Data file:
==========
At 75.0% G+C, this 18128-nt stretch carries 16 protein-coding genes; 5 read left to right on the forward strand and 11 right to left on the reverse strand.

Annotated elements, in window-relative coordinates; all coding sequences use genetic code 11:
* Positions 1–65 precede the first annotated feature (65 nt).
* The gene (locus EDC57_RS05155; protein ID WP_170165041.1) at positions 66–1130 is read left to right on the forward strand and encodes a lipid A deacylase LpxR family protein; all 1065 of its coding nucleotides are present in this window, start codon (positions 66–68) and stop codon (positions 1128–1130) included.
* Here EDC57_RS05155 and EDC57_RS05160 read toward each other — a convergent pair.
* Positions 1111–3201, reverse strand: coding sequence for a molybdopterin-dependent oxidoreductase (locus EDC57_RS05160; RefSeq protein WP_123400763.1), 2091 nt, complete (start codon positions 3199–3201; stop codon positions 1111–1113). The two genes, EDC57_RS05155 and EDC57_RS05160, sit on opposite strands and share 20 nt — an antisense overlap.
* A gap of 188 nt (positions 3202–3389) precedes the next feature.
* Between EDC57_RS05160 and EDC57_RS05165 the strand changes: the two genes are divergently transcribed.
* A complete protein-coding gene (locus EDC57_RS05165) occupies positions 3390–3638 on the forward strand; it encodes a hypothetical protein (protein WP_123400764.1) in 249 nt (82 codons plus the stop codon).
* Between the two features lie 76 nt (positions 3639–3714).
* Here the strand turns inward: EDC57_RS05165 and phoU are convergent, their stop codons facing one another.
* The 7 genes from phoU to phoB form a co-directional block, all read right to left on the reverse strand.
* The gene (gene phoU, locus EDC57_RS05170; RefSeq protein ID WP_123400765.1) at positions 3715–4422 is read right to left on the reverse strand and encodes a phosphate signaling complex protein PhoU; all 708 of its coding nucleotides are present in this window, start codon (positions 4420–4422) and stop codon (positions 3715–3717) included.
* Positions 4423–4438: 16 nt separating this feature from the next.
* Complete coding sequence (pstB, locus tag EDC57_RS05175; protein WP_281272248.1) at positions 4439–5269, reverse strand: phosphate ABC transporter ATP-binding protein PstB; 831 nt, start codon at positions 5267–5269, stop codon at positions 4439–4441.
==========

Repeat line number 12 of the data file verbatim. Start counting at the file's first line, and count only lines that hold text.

* The 7 genes from phoU to phoB form a co-directional block, all read right to left on the reverse strand.